The zebra mussel, Dreissena polymorpha, was recently introduced accidentally into the Great Lakes and, due in part to its prodigious reproductive capacity, is spreading rapidly in temperate fresh waters of North America. The present studies examine some of the mechanisms that regulate spawning in this animal. In August and September 1990 and in May 1991 injection of serotonin (5‐hydroxytryptamine, 5‐HT) induced ripe male, but not female, zebra mussels to spawn. During mid‐summer 1991, 5‐HT induced spawning in both males and females, and 5‐HT could produce spawning responses by either injection or external application. External pH over a broad range (6.0 to 9.1) had no effect on spawning, neither inhibiting induction of spawning by 5‐HT nor significantly eliciting spawning itself. With external application, 10–3 M and 10–4 M 5‐HT caused spawning, but 10–5 M and 10−6 M did not. Cyproheptadine, a 5‐HT receptor antagonist, reduced the response of both males and females by more than half. Spawning in response to 5‐HT was blocked at 4°C, but not at 12°C, 20°C, or 27°C. For male zebra mussels morphological criteria for judging gonadal maturity were well‐correlated with probability of spawning in response to 5‐HT. For females, the likelihood of spawning in response to 5‐HT was not tightly coupled to morphological maturity of the gonad, with many morphologically ripe females failing to spawn and some apparently immature animals releasing oocytes. Prior spawning reduced subsequent responsiveness and intensity of spawning of animals to 5‐HT. These experiments support a role for 5‐HT in regulating reproduction in zebra mussels and help define conditions by which zebra mussel spawning may be stimulated or inhibited. © 1993 Wiley‐Liss, Inc.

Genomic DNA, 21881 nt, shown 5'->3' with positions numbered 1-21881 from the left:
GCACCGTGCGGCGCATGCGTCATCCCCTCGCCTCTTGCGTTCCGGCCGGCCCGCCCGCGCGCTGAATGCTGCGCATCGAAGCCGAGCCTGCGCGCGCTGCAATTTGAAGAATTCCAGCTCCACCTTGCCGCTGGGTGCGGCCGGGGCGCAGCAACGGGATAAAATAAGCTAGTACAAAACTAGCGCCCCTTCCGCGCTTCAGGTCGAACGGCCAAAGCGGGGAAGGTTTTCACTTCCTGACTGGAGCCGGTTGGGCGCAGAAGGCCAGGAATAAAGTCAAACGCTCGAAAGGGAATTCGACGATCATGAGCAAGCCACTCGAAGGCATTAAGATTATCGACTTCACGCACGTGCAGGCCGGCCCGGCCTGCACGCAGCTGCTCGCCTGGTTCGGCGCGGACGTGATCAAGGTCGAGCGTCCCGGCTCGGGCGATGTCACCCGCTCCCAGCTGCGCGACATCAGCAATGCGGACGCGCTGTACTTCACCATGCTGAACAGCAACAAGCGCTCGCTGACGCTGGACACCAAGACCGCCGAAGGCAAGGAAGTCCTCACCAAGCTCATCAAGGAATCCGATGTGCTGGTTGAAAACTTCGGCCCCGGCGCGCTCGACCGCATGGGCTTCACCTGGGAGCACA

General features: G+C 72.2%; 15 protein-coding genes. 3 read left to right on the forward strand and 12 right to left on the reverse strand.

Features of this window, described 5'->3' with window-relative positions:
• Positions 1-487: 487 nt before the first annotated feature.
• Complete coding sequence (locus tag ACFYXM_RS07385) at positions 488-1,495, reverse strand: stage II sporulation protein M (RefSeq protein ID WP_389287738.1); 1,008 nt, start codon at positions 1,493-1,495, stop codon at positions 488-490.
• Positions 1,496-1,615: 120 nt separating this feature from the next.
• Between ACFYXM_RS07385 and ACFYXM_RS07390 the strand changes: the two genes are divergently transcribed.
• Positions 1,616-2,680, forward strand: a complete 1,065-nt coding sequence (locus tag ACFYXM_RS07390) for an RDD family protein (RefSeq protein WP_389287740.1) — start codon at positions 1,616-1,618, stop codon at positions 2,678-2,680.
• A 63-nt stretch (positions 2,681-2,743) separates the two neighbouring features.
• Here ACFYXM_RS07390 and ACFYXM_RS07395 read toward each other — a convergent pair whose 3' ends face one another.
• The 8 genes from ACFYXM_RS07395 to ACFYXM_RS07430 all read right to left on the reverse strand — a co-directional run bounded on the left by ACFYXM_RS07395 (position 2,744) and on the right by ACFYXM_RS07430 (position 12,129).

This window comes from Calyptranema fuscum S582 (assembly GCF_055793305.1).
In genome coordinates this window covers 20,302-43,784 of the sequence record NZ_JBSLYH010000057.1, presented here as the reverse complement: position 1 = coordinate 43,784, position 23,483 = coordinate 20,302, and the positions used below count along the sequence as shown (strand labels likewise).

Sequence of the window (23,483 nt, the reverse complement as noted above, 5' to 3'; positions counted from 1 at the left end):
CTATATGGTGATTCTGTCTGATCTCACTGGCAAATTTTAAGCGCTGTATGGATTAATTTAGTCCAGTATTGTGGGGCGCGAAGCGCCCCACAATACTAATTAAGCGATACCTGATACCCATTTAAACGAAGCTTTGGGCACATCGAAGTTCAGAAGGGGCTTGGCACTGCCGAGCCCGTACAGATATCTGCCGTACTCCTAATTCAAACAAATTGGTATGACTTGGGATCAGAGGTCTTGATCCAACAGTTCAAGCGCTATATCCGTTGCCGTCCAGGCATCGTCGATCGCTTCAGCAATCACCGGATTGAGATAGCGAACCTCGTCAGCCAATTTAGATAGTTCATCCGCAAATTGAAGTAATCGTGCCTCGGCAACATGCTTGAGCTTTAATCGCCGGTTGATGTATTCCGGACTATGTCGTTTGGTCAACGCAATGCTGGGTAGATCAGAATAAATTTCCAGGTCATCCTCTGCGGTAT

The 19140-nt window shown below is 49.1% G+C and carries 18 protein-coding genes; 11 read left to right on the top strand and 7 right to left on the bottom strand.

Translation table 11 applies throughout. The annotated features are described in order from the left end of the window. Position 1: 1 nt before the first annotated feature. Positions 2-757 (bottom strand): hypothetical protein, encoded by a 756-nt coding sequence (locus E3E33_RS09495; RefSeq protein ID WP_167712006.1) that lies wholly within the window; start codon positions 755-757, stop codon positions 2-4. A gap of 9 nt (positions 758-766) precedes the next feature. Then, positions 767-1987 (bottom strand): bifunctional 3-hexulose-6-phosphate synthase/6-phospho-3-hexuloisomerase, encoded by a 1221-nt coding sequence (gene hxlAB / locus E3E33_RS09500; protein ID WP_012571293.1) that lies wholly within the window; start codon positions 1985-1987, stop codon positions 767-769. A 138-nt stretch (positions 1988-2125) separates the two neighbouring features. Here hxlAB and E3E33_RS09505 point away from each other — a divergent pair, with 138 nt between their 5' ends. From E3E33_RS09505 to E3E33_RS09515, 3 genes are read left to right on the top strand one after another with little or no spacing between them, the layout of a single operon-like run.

ASJC Scopus subject areas
- Animal Science and Zoology